When Barry Tippin was named Redding’s city manager in June, he was asked to set his own goals and objectives. Tippin, in turn, assembled 15 community members for guidance. The eye-opening process “went fabulous,” he said, and on Tuesday he presented his to-do list for the City Council’s consideration.
After hearing Tippin’s plans in the areas of economic development, public safety, budgeting, improving communication and modernizing government, the satisfied council voted 4-0 (Councilwoman Francie Sullivan was absent) to accept them.
Redding business owner Matt Moseley, who served on the committee, said he was initially skeptical when the council drew from the city’s management pool to hire Tippin, who had served as Redding’s assistant city manager since 2008.
Now that the committee has hammered out measurable goals, however, Moseley said Tippin can be held accountable “and I think he will be successful.” April LaFrance, who also served on the committee, said she came away impressed with Tippin’s leadership abilities and “optimistic about our future.”
The other committee members included Joe Cerami, Jeremy Cunningham, Mike Dahl, Ryan Denham, Michael Duffy, Allie Figura, Lori Goyne, Rachel Hatch, Doug McConnell, Ed Rullman, John Schuller, Jessica Whitlow and Naomi Yamamoto.
In the area of budget and financial management, Tippin’s short-term objectives include developing cost-saving strategies for union negotiations, launch OpenGov, a cloud-based fiscal dashboard to improve public access to financial and budget data, and develop opportunities for more revenue, including marijuana fees and taxes.
Public safety objectives include hiring a police chief (Tippin said interviews are scheduled for Friday), aggressively seek funding from grants, donations and other sources, and increase collaborations with Neighborhood Watch programs, community groups and private security.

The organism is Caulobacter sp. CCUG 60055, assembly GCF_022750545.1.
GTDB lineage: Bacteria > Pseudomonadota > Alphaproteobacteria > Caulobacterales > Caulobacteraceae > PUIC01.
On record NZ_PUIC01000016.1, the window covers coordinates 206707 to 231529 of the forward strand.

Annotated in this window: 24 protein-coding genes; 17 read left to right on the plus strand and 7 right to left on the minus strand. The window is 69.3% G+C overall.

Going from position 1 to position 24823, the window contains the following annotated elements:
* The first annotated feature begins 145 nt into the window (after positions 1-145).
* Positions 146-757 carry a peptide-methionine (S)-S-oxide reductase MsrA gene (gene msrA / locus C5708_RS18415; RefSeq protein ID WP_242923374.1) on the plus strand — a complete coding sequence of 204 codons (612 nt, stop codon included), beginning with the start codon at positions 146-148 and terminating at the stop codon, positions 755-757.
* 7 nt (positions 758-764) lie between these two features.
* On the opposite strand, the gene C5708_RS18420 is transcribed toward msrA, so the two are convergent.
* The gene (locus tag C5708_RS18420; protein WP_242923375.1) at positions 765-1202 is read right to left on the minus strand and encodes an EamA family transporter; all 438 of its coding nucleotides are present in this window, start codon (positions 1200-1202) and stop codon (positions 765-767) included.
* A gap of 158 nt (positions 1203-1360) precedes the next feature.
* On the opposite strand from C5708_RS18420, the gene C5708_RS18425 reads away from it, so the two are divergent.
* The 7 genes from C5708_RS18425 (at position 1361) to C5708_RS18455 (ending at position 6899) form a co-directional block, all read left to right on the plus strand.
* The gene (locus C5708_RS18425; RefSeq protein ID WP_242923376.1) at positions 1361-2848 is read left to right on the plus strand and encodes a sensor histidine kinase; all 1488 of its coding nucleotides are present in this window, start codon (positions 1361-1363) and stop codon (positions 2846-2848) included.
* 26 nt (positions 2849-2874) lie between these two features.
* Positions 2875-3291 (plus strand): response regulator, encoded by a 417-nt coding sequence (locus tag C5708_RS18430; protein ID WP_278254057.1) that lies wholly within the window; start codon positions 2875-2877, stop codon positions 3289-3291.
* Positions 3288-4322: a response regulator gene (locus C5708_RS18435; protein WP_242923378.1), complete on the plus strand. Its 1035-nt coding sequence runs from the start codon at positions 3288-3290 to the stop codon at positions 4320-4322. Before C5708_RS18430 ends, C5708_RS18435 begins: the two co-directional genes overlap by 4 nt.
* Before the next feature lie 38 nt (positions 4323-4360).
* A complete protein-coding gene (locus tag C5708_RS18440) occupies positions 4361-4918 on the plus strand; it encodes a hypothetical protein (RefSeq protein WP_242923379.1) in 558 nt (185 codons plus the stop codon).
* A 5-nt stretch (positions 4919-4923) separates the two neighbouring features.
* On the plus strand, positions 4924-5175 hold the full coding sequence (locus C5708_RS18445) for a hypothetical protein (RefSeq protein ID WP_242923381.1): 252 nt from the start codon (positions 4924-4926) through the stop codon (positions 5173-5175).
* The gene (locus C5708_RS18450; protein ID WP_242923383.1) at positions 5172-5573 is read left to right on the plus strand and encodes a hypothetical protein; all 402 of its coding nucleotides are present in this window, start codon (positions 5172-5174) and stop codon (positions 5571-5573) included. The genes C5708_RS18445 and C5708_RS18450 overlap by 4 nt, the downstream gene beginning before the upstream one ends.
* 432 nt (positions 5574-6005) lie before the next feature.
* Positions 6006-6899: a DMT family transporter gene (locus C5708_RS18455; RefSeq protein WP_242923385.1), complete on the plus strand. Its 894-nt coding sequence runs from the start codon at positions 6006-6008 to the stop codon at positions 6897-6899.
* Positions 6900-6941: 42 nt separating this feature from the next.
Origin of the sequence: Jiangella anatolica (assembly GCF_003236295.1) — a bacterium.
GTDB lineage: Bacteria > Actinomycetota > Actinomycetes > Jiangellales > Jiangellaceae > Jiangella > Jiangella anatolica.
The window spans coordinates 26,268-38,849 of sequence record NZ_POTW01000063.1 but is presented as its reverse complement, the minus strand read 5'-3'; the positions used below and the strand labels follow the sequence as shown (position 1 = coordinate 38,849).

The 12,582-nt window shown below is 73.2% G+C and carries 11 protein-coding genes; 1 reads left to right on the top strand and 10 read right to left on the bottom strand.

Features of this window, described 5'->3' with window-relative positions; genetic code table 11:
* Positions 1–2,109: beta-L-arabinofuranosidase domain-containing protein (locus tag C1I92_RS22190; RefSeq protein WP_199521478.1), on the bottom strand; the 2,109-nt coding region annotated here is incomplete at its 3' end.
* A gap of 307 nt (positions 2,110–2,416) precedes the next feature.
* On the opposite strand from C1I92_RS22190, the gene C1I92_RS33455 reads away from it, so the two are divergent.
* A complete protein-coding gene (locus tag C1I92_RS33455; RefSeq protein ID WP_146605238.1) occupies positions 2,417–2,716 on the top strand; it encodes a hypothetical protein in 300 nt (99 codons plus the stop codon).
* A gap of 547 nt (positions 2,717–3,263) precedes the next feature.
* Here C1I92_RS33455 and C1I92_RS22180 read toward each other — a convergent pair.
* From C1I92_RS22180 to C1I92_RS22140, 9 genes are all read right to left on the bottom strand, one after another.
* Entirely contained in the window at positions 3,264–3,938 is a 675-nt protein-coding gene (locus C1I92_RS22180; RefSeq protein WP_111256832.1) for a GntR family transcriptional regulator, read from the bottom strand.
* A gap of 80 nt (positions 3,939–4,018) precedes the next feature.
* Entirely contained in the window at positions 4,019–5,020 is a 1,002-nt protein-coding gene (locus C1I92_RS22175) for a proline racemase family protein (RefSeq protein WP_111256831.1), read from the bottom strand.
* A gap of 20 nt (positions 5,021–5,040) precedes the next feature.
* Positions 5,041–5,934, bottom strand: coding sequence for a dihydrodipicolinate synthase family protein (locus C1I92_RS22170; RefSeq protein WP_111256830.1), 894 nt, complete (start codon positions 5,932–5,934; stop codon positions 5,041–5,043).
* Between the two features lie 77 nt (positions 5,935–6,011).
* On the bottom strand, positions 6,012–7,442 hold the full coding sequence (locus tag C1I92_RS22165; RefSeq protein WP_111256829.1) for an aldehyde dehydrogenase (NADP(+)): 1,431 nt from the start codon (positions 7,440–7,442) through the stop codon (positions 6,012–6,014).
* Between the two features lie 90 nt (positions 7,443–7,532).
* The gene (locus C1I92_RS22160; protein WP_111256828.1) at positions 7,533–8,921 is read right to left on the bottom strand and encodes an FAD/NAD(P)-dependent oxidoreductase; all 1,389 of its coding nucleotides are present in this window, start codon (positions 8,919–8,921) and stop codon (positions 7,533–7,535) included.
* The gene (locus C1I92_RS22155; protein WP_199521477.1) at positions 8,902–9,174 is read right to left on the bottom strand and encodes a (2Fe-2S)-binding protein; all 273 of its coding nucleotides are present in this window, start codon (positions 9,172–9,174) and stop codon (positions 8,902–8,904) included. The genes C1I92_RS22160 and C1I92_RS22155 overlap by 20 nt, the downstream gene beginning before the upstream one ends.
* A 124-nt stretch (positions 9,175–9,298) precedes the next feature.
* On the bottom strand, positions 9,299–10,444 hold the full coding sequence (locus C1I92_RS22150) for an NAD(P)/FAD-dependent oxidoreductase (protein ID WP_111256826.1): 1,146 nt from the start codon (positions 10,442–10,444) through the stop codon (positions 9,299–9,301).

Objectives for improving communication and transparency include working with city employees to “create a unified, strategic and customer-focused culture in all City communications with the public.” Tippin also will use social media, newspapers, web sites and blogs to interact with the public and create a city “dashboard.”
With the goal of becoming “relevant and proactive to the opportunities and challenges of today’s residents and workforce” and creating a government of the 21st century, Tippin’s objectives include exploring alternatives to traditional meetings, with options including town halls, online forums and advisory polling. Tippin also will turn to the technology community for apps or programs “to allow citizens a greater voice in decision-making.”
And finally, in the area of economic development, Tippin has tasked himself with formalizing an aggressive marketing plan for the long-dormant Stillwater Business Park, reviewing “permitting/planning and fee-structure practices of like and competing cities with the goal of meeting or exceeding speed, efficiency, and service” and work creatively to enhance quality of life and “livability” to improve attraction of economic development and prospective employees.
In other action Tuesday, the council:
–Deputy City Manager Greg Clark updated the council on the recently completed Woodlands affordable housing project on Polk Street in the Parkview neighborhood. The 55-unit housing complex is a partnership between the city, Shasta County Health and Human Services Agency (HHSA), Northern Valley Catholic Social Services and Palm Communities.
“This is a great example of the county and city working together with help from private partners,” said Donnell Ewert, head of the HHSA. Ewert added that a case worker is on-site daily during business hours to provide services to tenants. Some 19 units in The Woodlands are reserved for tenants with severe mental health issues.
Clark said The Woodlands is already at full capacity and a ribbon-cutting ceremony will be held in October.
Vice Mayor Kristen Schreder said she heard from a new Woodlands tenant who had previously been living in a van. The tenant said she had gone “from hell to the Hilton.” The tenant, Kimberly Moore, addressed the council during the public comment period and tearfully thanked the board for its help in securing her a safe and comfortable home. “You guys are a lifeline,” she said.
–Heard a presentation from Whiskeytown National Recreation Area Park Superintendent Jim Milestone, who reviewed Whiskeytown’s busy summer season and invited residents to the annual Symphony on the Beach. The free event begins at 7 p.m. at Brandy Beach and features a performance by the Shasta Symphony Orchestra.
Milestone said the Redding Parks and Recreation Department partnered with the Redding Sail Club to teach sailing to more than 100 kids this summer. Ranger-guided kayak and paddleboard tours continue to be popular, he said.
Of note, Milestone said a National Park Service study indicates Whiskeytown generates $38 million a year for the Shasta County economy.